An online randomized trial of healthy default beverages and unhealthy beverage restrictions on children's menus

Pasquale E. Rummo, Alyssa J. Moran, Aviva A. Musicus, Christina A. Roberto, Marie A. Bragg

Research output: Contribution to journalArticlepeer-review


Several U.S. jurisdictions have adopted policies requiring healthy beverage defaults on children's menus, but it is unknown whether such policies or restrictions leads to fewer calories ordered. We recruited 479 caregivers of children for an online choice experiment and instructed participants to order dinner for their youngest child (2–6 years) from two restaurant menus. Participants were randomly assigned to one type of menu: 1) standard beverages on children's menus (Control; n = 155); 2) healthy beverages on children's menus (water, milk, or 100% juice), with unhealthy beverages available as substitutions (Default; n = 162); or 3) healthy beverages on children's menus, with no unhealthy beverage substitutions (Restriction; n = 162). We used linear regression with bootstrapping to examine differences between conditions in calories ordered from beverages. Secondary outcomes included percent of participants ordering unhealthy beverages (full-calorie soda, diet soda, and/or sugar-sweetened fruit drinks) and calories from unhealthy beverages. Calories ordered from beverages did not differ across conditions at Chili's [Default: 97.6 (SD = 69.8); p = 0.82; Restriction: 102.7 (SD = 71.5); p = 0.99; Control: 99.4 (SD = 72.7)] or McDonald's [Default: 90.2 (SD = 89.1); p = 0.55; Restriction: 89.0 (SD = 81.0); p = 0.94; Control: 96.5 (SD = 95.2)]. There were no differences in the percent of orders or calories ordered from unhealthy beverages. Though Restriction participants ordered fewer calories from full-calorie soda [(3.0 (SD = 21.6)] relative to Control participants [13.4 (SD = 52.1); p = 0.04)] at Chili's, we observed no such difference between Default and Control participants, or across McDonald's conditions. Overall, there was no effect of healthy default beverages or restrictions in reducing total calories ordered from unhealthy beverages for children in our experiment.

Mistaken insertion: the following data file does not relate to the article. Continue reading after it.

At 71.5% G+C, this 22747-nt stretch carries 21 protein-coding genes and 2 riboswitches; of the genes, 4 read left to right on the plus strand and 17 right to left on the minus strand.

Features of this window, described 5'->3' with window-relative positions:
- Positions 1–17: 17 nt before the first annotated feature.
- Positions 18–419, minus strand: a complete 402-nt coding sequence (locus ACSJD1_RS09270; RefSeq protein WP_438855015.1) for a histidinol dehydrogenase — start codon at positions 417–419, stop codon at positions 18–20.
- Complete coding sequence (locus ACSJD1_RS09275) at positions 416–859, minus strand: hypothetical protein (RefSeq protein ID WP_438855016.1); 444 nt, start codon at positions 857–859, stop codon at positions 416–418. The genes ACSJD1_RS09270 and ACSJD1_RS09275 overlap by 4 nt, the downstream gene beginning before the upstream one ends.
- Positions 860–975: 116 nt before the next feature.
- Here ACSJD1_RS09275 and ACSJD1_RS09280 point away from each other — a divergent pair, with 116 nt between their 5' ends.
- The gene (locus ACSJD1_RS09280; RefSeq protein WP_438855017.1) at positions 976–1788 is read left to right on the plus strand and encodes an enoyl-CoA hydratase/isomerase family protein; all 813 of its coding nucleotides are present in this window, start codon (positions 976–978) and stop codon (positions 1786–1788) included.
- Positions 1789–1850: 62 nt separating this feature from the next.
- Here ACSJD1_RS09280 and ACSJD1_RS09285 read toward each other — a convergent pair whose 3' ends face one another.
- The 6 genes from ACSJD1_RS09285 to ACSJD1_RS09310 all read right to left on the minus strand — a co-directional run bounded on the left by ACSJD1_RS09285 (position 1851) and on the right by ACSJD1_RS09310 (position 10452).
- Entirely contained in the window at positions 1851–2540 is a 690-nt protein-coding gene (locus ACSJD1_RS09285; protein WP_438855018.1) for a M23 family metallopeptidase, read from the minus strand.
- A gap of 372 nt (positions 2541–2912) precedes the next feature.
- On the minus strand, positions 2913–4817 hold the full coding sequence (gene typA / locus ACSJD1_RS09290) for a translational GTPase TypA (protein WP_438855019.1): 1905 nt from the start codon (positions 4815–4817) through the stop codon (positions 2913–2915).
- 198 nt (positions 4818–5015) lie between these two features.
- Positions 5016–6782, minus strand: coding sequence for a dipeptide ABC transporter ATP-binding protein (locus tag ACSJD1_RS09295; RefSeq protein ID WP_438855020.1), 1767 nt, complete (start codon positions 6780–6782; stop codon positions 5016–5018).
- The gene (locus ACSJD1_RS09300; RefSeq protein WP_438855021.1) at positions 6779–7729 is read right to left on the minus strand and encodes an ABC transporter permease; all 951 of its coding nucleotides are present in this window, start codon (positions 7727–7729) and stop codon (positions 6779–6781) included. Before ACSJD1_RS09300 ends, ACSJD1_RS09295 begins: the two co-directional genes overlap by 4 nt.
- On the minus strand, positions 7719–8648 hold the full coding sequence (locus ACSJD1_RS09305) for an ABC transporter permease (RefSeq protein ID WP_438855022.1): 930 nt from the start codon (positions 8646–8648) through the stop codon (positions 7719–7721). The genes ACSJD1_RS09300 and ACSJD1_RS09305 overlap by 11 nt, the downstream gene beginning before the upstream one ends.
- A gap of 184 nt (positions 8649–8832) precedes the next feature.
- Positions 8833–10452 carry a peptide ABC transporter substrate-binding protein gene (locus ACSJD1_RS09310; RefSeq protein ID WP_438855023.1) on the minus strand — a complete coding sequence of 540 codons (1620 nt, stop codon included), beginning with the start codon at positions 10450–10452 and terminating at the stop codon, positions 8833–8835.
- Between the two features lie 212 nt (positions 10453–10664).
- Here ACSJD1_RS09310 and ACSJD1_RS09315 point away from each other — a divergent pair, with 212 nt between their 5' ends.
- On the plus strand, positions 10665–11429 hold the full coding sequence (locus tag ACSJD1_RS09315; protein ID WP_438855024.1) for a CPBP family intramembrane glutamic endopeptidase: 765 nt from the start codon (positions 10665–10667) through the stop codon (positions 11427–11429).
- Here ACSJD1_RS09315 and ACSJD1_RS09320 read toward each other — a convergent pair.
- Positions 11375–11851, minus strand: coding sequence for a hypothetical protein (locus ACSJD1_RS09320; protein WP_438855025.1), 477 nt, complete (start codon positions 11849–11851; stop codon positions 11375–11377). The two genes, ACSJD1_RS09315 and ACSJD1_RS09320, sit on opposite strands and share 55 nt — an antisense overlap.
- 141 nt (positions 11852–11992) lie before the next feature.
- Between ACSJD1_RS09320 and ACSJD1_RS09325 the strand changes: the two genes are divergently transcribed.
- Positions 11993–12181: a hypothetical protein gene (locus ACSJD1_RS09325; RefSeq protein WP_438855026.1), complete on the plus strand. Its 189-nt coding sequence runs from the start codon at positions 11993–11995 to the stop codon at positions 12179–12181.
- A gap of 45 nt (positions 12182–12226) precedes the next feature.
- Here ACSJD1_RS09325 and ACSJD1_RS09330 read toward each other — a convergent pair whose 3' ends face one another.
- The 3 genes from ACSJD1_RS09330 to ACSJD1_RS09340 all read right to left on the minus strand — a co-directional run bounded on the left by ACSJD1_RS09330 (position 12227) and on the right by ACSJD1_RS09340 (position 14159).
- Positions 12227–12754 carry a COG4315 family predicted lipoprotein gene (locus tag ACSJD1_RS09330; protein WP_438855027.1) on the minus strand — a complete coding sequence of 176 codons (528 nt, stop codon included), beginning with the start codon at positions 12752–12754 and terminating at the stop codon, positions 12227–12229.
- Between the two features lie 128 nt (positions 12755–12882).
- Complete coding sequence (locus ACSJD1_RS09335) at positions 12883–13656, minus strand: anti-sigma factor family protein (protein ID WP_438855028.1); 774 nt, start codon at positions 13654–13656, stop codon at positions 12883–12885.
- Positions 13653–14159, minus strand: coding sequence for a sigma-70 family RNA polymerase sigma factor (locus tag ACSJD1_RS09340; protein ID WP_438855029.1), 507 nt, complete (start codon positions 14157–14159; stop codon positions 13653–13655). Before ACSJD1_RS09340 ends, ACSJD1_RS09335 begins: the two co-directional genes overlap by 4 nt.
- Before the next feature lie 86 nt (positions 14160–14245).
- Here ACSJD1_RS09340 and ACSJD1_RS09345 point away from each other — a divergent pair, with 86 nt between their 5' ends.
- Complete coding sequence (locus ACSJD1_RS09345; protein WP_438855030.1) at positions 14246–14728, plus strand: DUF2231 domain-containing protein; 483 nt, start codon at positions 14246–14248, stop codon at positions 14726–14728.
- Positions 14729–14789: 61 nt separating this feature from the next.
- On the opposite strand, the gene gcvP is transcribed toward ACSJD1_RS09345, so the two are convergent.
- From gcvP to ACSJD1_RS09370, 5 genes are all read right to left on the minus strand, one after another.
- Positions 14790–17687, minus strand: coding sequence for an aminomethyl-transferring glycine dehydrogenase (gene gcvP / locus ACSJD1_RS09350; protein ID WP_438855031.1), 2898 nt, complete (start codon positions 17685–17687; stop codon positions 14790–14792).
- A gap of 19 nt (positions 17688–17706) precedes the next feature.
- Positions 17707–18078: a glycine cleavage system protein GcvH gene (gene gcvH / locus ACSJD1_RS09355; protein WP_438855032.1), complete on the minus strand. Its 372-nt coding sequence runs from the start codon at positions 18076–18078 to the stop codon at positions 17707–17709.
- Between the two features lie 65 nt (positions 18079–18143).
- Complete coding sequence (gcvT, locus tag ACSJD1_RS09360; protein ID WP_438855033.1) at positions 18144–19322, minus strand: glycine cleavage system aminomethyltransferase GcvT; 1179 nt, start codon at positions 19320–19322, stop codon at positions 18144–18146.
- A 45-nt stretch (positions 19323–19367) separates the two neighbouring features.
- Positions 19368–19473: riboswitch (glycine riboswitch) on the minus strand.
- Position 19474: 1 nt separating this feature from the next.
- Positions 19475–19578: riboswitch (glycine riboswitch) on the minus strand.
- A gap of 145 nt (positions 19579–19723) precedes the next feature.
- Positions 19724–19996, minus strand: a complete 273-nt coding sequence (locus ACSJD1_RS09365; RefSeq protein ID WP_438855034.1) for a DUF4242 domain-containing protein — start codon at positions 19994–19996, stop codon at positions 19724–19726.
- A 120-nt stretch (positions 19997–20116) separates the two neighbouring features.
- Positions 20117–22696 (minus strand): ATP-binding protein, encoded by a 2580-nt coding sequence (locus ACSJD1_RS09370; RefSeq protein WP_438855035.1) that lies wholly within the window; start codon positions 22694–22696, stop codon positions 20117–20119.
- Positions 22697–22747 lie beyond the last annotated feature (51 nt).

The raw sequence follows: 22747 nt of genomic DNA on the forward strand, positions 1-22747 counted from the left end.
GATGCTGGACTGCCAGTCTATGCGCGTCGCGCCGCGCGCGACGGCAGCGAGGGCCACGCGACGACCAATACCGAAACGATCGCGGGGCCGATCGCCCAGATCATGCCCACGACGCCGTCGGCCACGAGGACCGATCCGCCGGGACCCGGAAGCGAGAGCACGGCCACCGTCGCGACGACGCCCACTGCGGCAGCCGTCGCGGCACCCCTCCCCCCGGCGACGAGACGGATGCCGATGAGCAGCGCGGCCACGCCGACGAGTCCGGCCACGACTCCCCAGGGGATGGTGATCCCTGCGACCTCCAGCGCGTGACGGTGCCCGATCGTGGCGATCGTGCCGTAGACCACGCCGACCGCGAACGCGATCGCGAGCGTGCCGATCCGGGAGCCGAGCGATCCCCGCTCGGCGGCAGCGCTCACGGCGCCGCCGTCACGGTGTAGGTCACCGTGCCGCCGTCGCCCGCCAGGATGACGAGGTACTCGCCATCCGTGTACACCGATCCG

Original languageEnglish (US)
Article number101279
JournalPreventive Medicine Reports
StatePublished - Dec 2020


  • Behavioral economics
  • Defaults
  • Fast food restaurants
  • Kids’ menu
  • Obesity
  • Sit-down restaurants

ASJC Scopus subject areas

  • Health Informatics
  • Public Health, Environmental and Occupational Health


Dive into the research topics of 'An online randomized trial of healthy default beverages and unhealthy beverage restrictions on children's menus'. Together they form a unique fingerprint.

Cite this